Second, if you want to do black and white too, but not do your own developing, the best bet is probably to use a chromogenic film like Ilford XP-2 Super. These are films that are developed by the standard processing used for color print film, rather than needing special B&W developing.



?

Rob C
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BJL
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« Reply #7 on: May 21, 2013, 09:06:05 AM »
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Thanks Rob: what I meant of course was
"scanning is far easier with slides than with negatives (print film)".
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TMARK
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« Reply #8 on: May 21, 2013, 09:36:35 AM »
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Thanks Rob: what I meant of course was
"scanning is far easier with slides than with negatives (print film)".

I repectfully disagree.  Chromes are a bitch.  And the local minilap has to send Chromes out.

I'd do what Edmond suggested, get some print film like Kodak Gold 200 or splurge on some Kodak Portra and send it to the minilab.  They will give you prints and a CD, which will invariably be oversharpened but color will be great.  They usually sharpen for output, so the prints look good but the scans are a bit sharp.

The C-41 B&W idea is a good one.  Kodak 400CN is very nice.
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BJL
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« Reply #9 on: May 21, 2013, 10:31:23 AM »
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Chromes are a bitch.  And the local minilap has to send Chromes out.

I'd do what Edmond suggested, get some print film like Kodak Gold 200 ...
It depends on what one ends up doing with the images. If indeed they end up as 4"x6" prints (in a shoe box, in the attic?), then a print film like Kodak Gold 200 or Fujicolor Superia 200 is a safe choice. But if the friends and relatives start asking you to put the vacation photos on Facebook or Flickr or whatever, my experience is that scanning print film negatives is, in your words, "a bitch". It is my sadness at my failed attempts to bring some of my favorite film images into my new digital world that makes me wish that I had shot slides back then --- hence my suggestion.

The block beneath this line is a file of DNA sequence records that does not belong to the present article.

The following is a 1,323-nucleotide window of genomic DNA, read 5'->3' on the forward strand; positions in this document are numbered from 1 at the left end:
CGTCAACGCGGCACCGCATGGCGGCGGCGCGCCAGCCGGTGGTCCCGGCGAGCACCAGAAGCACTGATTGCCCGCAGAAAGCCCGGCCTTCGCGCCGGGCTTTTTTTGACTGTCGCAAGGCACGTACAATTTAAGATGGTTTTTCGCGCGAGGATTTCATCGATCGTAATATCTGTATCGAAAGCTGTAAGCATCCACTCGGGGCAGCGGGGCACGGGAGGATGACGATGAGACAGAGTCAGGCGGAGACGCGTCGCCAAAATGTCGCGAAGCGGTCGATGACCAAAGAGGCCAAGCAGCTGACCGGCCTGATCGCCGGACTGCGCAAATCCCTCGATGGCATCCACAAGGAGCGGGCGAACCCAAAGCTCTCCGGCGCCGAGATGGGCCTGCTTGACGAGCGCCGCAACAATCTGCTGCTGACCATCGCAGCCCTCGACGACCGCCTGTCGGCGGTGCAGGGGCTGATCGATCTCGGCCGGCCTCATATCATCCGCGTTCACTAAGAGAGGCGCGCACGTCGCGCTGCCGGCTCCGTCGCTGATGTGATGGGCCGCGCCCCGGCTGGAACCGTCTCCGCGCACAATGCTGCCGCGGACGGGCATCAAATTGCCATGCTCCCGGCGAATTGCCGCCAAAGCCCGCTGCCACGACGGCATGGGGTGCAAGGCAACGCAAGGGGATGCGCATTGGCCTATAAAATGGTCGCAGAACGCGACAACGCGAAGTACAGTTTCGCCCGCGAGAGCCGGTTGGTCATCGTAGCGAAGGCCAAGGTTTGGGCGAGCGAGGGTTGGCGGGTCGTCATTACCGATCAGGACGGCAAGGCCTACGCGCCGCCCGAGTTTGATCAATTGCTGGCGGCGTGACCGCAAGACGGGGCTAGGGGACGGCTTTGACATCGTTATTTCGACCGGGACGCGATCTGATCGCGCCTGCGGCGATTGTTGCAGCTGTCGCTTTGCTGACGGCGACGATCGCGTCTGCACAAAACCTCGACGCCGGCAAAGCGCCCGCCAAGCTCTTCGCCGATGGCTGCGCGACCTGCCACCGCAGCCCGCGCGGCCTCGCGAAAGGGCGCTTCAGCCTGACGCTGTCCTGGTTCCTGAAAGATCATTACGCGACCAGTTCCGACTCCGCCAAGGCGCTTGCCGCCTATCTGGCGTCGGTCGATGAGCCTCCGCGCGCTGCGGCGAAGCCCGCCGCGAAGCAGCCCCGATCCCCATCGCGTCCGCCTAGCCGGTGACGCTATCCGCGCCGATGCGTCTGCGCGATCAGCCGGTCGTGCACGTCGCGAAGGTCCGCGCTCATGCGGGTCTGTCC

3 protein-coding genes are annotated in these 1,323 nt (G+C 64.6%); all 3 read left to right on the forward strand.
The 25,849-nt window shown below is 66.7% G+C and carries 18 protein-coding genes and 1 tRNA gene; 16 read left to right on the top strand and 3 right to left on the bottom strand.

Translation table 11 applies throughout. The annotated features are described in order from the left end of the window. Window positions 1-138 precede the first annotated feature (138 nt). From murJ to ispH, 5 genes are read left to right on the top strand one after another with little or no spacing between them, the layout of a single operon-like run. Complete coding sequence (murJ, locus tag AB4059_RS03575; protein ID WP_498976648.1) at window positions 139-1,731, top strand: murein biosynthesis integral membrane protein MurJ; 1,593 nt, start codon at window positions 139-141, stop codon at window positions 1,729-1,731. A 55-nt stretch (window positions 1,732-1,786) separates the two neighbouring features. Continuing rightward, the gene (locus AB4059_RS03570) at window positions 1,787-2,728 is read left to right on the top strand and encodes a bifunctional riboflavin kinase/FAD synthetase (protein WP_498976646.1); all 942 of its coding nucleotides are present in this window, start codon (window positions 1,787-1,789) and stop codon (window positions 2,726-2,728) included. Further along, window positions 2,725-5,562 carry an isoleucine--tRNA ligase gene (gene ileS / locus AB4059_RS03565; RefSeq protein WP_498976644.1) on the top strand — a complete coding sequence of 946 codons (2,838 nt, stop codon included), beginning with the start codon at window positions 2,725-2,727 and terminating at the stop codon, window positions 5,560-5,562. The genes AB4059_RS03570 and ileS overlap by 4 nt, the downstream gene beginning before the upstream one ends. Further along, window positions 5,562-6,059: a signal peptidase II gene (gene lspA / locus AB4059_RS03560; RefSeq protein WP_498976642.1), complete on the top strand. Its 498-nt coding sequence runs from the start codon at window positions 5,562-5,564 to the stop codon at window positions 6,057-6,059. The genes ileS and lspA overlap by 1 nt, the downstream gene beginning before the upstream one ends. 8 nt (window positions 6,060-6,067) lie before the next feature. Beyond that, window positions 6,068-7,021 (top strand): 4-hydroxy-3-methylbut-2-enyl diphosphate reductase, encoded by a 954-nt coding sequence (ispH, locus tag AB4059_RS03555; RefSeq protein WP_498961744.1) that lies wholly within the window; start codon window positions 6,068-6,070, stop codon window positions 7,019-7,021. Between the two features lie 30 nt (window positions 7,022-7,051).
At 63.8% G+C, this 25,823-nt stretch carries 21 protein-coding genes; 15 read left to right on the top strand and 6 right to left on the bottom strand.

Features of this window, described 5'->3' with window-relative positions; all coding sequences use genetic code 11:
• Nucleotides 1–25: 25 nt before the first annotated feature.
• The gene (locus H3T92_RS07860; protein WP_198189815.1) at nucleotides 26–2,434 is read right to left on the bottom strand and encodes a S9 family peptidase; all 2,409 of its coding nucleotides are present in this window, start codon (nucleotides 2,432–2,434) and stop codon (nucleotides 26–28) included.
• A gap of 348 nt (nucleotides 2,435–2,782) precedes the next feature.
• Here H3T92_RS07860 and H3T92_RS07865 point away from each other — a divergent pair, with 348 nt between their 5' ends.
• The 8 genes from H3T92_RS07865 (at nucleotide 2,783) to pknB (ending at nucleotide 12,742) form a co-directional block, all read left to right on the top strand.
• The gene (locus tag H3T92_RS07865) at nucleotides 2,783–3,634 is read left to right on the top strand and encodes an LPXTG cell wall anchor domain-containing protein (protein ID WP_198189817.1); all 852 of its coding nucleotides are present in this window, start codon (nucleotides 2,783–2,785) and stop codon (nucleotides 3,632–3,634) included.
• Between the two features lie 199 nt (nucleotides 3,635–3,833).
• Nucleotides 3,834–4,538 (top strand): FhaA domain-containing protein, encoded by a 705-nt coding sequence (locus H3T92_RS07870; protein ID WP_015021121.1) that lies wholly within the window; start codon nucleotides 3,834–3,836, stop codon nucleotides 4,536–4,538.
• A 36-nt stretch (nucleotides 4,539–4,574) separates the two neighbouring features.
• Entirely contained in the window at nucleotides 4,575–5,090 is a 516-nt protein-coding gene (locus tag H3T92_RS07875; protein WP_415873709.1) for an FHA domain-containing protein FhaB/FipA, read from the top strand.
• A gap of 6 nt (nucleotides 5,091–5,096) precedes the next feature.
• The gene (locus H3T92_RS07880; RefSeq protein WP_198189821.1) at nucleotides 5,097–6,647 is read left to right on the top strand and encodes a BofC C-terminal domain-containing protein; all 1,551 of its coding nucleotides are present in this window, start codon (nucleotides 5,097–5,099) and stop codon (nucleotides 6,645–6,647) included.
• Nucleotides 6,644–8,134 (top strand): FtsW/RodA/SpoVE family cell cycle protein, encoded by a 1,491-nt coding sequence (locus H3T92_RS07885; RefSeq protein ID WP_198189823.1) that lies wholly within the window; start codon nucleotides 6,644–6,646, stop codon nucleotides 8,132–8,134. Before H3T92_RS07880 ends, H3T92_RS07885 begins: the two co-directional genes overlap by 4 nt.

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David S
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« Reply #10 on: May 21, 2013, 10:45:31 AM »
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Scanning significant numbers of slides or negatives is a huge challenge.

I have been digitalizing (sp?) slides for the past couple of years from 1949 onward and while the results are not fantastic, they more than work and will print quite well in the 11X14 range and look more than good enough on the web or computer screen. Mostly they are for family and friends and I put them on CD or DVD using MP3 format for the disk and they can watch them on the HDTV quite nicely.

I use a batch scan machine and have, to date, processed some 4000 slides. Again as I say, not great but works for family memories and for travel memories as well. Fujichrome and Extachrome are easier than Kodachrome.

(PowerSlide 3650, SilverScan software)

Dave S
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TMARK
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« Reply #11 on: May 21, 2013, 01:51:43 PM »
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I don't think the OP is going to go a Nikon 9000 and start scanning at home.  Unless he is a masochist.  He can send them into a lab and get larger scans, or take that special frame to a lab for scanning and email it out.  Or scan the print on an Epson flatbed.  My deliverables for years were 11x14 C-Prints, which were then scanned and printed in magazines.  Sanning a 4x6 on an epson, making some corrections and emailing it out would be more than fine.

Negs scan way better than positives.  I've scanned well over 12,000 images on everything from Nikon 8000, 9000, 5000, Microtek 120tf, Polaroid Sprintscan 4000, Imacon 343, 646, 848, Epson flatbeds of all flavors, and the only times I had heart palpatations was when scanning chromes for a dead line. 

As to color neg and quality, I, and many others, used color neg film for almost everything, including high end publications.  I only shot Chromes for a certain look and for beauty where the clients demanded it.  There is something special about looking at a chrome on a light box, especially an 8x10.  Breathtaking.